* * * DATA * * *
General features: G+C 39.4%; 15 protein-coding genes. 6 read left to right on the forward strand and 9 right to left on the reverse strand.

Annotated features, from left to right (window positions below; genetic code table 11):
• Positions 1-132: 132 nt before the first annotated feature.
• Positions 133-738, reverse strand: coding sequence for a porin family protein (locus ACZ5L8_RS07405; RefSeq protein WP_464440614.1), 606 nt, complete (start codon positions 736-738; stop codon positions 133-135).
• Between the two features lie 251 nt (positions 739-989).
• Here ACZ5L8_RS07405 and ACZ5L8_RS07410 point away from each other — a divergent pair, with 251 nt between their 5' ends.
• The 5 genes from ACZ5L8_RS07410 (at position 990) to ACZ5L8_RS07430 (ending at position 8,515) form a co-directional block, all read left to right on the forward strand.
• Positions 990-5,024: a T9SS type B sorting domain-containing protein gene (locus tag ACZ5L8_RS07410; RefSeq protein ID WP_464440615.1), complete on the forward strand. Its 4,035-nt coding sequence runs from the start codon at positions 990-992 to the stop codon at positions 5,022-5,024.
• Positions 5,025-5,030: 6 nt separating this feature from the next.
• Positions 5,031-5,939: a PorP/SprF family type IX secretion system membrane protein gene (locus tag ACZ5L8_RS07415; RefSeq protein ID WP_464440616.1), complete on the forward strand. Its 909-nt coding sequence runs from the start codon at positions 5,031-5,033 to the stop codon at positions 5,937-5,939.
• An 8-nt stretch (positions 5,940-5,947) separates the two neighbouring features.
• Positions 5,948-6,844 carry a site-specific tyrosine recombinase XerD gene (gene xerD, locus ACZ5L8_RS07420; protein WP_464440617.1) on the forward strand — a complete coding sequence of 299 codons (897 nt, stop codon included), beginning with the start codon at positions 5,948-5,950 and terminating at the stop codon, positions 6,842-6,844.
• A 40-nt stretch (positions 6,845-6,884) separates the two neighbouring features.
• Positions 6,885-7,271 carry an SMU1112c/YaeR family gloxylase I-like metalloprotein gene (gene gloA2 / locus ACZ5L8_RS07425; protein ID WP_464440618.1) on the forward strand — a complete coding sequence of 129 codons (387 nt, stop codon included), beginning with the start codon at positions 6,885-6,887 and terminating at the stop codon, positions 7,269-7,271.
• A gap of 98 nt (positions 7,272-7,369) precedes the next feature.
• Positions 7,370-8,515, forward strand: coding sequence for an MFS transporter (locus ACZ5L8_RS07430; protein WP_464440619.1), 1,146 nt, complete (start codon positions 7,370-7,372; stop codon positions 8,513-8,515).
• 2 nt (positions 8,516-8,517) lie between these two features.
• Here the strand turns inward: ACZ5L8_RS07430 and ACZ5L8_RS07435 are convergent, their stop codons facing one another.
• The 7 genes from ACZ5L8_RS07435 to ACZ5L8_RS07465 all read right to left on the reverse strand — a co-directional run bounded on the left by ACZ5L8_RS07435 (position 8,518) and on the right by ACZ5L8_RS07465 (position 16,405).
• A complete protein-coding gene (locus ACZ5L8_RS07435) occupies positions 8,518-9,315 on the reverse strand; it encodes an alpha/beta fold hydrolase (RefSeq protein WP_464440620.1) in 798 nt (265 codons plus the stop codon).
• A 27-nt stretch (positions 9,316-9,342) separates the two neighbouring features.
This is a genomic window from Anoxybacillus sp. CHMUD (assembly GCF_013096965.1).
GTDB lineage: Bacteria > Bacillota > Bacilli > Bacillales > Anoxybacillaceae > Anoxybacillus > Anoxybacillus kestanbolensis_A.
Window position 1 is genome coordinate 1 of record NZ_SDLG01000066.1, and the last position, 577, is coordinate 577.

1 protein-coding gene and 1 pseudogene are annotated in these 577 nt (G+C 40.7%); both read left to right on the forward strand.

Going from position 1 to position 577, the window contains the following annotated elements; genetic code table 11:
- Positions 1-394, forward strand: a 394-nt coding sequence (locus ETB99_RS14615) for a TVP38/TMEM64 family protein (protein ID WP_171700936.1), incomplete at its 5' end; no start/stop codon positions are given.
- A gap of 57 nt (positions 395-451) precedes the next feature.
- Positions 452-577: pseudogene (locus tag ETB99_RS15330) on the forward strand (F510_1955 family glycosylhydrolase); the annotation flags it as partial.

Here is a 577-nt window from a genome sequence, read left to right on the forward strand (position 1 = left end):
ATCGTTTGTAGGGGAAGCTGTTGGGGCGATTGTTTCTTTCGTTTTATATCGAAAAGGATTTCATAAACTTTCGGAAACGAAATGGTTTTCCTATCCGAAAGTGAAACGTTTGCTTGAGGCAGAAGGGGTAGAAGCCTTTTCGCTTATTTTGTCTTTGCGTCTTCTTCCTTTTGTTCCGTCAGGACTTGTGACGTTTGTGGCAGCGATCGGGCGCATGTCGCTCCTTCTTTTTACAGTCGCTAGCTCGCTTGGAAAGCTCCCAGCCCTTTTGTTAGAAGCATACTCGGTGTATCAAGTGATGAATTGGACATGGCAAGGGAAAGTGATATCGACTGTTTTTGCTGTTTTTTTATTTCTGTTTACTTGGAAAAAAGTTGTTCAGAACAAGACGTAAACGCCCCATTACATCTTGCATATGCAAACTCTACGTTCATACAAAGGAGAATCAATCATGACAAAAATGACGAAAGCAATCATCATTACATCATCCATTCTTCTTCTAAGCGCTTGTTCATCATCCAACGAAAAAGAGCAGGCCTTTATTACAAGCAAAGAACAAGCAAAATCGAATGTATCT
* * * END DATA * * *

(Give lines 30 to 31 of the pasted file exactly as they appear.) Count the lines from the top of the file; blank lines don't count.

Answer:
Here is a 577-nt window from a genome sequence, read left to right on the forward strand (position 1 = left end):
ATCGTTTGTAGGGGAAGCTGTTGGGGCGATTGTTTCTTTCGTTTTATATCGAAAAGGATTTCATAAACTTTCGGAAACGAAATGGTTTTCCTATCCGAAAGTGAAACGTTTGCTTGAGGCAGAAGGGGTAGAAGCCTTTTCGCTTATTTTGTCTTTGCGTCTTCTTCCTTTTGTTCCGTCAGGACTTGTGACGTTTGTGGCAGCGATCGGGCGCATGTCGCTCCTTCTTTTTACAGTCGCTAGCTCGCTTGGAAAGCTCCCAGCCCTTTTGTTAGAAGCATACTCGGTGTATCAAGTGATGAATTGGACATGGCAAGGGAAAGTGATATCGACTGTTTTTGCTGTTTTTTTATTTCTGTTTACTTGGAAAAAAGTTGTTCAGAACAAGACGTAAACGCCCCATTACATCTTGCATATGCAAACTCTACGTTCATACAAAGGAGAATCAATCATGACAAAAATGACGAAAGCAATCATCATTACATCATCCATTCTTCTTCTAAGCGCTTGTTCATCATCCAACGAAAAAGAGCAGGCCTTTATTACAAGCAAAGAACAAGCAAAATCGAATGTATCT